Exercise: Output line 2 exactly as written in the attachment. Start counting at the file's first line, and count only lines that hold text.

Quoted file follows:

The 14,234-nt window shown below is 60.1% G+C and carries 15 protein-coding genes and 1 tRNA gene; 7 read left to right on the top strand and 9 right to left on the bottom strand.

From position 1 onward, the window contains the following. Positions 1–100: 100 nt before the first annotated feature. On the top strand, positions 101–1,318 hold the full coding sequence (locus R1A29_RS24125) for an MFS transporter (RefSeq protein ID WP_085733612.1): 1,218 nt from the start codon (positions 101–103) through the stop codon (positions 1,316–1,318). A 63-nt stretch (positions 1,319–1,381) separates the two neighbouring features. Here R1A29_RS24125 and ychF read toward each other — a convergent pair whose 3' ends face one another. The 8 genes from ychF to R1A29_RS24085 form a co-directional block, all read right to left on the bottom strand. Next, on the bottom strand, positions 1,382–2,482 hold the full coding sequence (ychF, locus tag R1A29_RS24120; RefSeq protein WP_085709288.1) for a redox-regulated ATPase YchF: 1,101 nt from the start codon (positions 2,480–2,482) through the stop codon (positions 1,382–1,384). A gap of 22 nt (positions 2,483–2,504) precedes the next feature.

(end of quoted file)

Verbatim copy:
From position 1 onward, the window contains the following. Positions 1–100: 100 nt before the first annotated feature. On the top strand, positions 101–1,318 hold the full coding sequence (locus R1A29_RS24125) for an MFS transporter (RefSeq protein ID WP_085733612.1): 1,218 nt from the start codon (positions 101–103) through the stop codon (positions 1,316–1,318). A 63-nt stretch (positions 1,319–1,381) separates the two neighbouring features. Here R1A29_RS24125 and ychF read toward each other — a convergent pair whose 3' ends face one another. The 8 genes from ychF to R1A29_RS24085 form a co-directional block, all read right to left on the bottom strand. Next, on the bottom strand, positions 1,382–2,482 hold the full coding sequence (ychF, locus tag R1A29_RS24120; RefSeq protein WP_085709288.1) for a redox-regulated ATPase YchF: 1,101 nt from the start codon (positions 2,480–2,482) through the stop codon (positions 1,382–1,384). A gap of 22 nt (positions 2,483–2,504) precedes the next feature.